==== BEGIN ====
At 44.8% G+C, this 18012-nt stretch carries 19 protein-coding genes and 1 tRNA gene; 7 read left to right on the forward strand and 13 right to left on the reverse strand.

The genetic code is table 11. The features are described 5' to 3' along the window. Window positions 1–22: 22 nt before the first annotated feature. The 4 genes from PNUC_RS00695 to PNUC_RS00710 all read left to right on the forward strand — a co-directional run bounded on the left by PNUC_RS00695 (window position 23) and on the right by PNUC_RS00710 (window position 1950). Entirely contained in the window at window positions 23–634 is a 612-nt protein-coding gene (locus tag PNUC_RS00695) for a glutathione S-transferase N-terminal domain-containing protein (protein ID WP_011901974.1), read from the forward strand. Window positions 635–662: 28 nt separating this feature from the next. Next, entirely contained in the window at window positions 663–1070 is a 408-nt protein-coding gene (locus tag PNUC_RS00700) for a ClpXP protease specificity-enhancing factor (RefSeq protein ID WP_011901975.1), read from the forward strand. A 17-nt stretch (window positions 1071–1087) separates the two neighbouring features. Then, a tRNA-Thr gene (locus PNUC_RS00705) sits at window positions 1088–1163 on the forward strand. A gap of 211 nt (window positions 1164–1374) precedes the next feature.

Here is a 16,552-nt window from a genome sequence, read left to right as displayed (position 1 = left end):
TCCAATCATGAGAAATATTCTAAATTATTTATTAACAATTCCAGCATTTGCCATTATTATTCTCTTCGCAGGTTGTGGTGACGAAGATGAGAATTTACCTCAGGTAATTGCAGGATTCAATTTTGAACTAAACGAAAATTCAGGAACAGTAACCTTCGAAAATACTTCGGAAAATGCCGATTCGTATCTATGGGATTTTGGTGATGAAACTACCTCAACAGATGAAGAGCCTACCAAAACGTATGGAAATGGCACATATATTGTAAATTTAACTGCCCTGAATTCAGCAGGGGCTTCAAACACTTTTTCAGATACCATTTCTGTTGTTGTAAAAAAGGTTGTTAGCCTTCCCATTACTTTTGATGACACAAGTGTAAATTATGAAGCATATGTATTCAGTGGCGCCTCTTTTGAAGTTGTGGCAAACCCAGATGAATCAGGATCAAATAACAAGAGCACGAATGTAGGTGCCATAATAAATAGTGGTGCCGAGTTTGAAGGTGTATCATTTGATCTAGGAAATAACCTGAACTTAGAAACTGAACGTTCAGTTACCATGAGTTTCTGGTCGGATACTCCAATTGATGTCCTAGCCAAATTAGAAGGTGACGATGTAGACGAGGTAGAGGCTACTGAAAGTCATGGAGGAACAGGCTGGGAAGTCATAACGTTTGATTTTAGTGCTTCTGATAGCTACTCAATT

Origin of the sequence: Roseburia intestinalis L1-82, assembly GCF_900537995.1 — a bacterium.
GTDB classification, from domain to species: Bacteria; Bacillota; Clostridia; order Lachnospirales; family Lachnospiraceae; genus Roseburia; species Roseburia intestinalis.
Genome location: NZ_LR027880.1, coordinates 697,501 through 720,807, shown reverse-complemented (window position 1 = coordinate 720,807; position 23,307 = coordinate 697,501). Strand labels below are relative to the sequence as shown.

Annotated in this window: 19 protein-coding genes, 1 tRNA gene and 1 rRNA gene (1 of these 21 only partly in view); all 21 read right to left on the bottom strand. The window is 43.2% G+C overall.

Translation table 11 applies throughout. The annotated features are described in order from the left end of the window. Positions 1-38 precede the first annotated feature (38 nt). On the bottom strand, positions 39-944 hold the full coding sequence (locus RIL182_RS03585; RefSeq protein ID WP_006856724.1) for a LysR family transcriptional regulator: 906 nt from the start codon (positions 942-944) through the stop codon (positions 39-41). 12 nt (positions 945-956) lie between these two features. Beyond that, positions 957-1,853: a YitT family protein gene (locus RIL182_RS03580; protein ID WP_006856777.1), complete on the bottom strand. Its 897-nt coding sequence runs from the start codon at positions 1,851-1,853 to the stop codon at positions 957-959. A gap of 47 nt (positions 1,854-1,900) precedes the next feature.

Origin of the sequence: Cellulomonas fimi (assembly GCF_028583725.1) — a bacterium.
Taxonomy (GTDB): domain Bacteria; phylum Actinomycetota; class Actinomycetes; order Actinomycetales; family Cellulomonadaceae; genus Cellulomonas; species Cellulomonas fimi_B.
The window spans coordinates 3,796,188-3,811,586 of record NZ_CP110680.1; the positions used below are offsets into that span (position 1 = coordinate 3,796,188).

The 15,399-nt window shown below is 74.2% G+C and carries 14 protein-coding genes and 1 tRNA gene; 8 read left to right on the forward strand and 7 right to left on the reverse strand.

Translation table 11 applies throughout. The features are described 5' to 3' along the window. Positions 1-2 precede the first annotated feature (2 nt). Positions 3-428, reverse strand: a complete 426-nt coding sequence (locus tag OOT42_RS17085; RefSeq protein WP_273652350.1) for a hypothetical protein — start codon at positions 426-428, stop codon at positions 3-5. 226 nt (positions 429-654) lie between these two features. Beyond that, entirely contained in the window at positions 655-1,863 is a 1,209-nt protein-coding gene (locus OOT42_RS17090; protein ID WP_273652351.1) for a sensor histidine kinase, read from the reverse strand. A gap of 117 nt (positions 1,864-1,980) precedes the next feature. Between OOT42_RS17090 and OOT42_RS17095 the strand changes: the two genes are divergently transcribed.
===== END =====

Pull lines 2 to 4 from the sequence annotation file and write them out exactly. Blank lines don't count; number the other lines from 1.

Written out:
The genetic code is table 11. The features are described 5' to 3' along the window. Window positions 1–22: 22 nt before the first annotated feature. The 4 genes from PNUC_RS00695 to PNUC_RS00710 all read left to right on the forward strand — a co-directional run bounded on the left by PNUC_RS00695 (window position 23) and on the right by PNUC_RS00710 (window position 1950). Entirely contained in the window at window positions 23–634 is a 612-nt protein-coding gene (locus tag PNUC_RS00695) for a glutathione S-transferase N-terminal domain-containing protein (protein ID WP_011901974.1), read from the forward strand. Window positions 635–662: 28 nt separating this feature from the next. Next, entirely contained in the window at window positions 663–1070 is a 408-nt protein-coding gene (locus tag PNUC_RS00700) for a ClpXP protease specificity-enhancing factor (RefSeq protein ID WP_011901975.1), read from the forward strand. A 17-nt stretch (window positions 1071–1087) separates the two neighbouring features. Then, a tRNA-Thr gene (locus PNUC_RS00705) sits at window positions 1088–1163 on the forward strand. A gap of 211 nt (window positions 1164–1374) precedes the next feature.

Here is a 16,552-nt window from a genome sequence, read left to right as displayed (position 1 = left end):
TCCAATCATGAGAAATATTCTAAATTATTTATTAACAATTCCAGCATTTGCCATTATTATTCTCTTCGCAGGTTGTGGTGACGAAGATGAGAATTTACCTCAGGTAATTGCAGGATTCAATTTTGAACTAAACGAAAATTCAGGAACAGTAACCTTCGAAAATACTTCGGAAAATGCCGATTCGTATCTATGGGATTTTGGTGATGAAACTACCTCAACAGATGAAGAGCCTACCAAAACGTATGGAAATGGCACATATATTGTAAATTTAACTGCCCTGAATTCAGCAGGGGCTTCAAACACTTTTTCAGATACCATTTCTGTTGTTGTAAAAAAGGTTGTTAGCCTTCCCATTACTTTTGATGACACAAGTGTAAATTATGAAGCATATGTATTCAGTGGCGCCTCTTTTGAAGTTGTGGCAAACCCAGATGAATCAGGATCAAATAACAAGAGCACGAATGTAGGTGCCATAATAAATAGTGGTGCCGAGTTTGAAGGTGTATCATTTGATCTAGGAAATAACCTGAACTTAGAAACTGAACGTTCAGTTACCATGAGTTTCTGGTCGGATACTCCAATTGATGTCCTAGCCAAATTAGAAGGTGACGATGTAGACGAGGTAGAGGCTACTGAAAGTCATGGAGGAACAGGCTGGGAAGTCATAACGTTTGATTTTAGTGCTTCTGATAGCTACTCAATT